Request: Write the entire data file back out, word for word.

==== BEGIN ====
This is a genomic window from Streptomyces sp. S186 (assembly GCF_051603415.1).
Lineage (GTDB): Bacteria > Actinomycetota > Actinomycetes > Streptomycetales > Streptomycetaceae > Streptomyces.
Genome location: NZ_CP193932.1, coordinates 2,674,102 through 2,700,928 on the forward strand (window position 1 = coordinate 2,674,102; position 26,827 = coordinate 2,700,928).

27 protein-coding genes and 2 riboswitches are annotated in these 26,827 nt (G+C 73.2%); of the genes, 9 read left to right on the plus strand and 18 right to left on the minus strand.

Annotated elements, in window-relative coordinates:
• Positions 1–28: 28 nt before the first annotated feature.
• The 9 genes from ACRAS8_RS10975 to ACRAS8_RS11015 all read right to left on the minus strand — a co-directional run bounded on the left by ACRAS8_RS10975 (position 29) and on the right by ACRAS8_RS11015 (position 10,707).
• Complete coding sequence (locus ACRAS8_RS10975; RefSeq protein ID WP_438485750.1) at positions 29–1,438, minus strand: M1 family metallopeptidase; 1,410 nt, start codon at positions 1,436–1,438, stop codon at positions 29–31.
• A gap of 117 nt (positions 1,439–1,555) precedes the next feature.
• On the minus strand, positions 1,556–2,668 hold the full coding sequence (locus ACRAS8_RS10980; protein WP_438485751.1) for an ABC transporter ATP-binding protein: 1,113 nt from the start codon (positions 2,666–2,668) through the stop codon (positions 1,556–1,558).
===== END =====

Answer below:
This is a genomic window from Streptomyces sp. S186 (assembly GCF_051603415.1).
Lineage (GTDB): Bacteria > Actinomycetota > Actinomycetes > Streptomycetales > Streptomycetaceae > Streptomyces.
Genome location: NZ_CP193932.1, coordinates 2,674,102 through 2,700,928 on the forward strand (window position 1 = coordinate 2,674,102; position 26,827 = coordinate 2,700,928).

27 protein-coding genes and 2 riboswitches are annotated in these 26,827 nt (G+C 73.2%); of the genes, 9 read left to right on the plus strand and 18 right to left on the minus strand.

Annotated elements, in window-relative coordinates:
• Positions 1–28: 28 nt before the first annotated feature.
• The 9 genes from ACRAS8_RS10975 to ACRAS8_RS11015 all read right to left on the minus strand — a co-directional run bounded on the left by ACRAS8_RS10975 (position 29) and on the right by ACRAS8_RS11015 (position 10,707).
• Complete coding sequence (locus ACRAS8_RS10975; RefSeq protein ID WP_438485750.1) at positions 29–1,438, minus strand: M1 family metallopeptidase; 1,410 nt, start codon at positions 1,436–1,438, stop codon at positions 29–31.
• A gap of 117 nt (positions 1,439–1,555) precedes the next feature.
• On the minus strand, positions 1,556–2,668 hold the full coding sequence (locus ACRAS8_RS10980; protein WP_438485751.1) for an ABC transporter ATP-binding protein: 1,113 nt from the start codon (positions 2,666–2,668) through the stop codon (positions 1,556–1,558).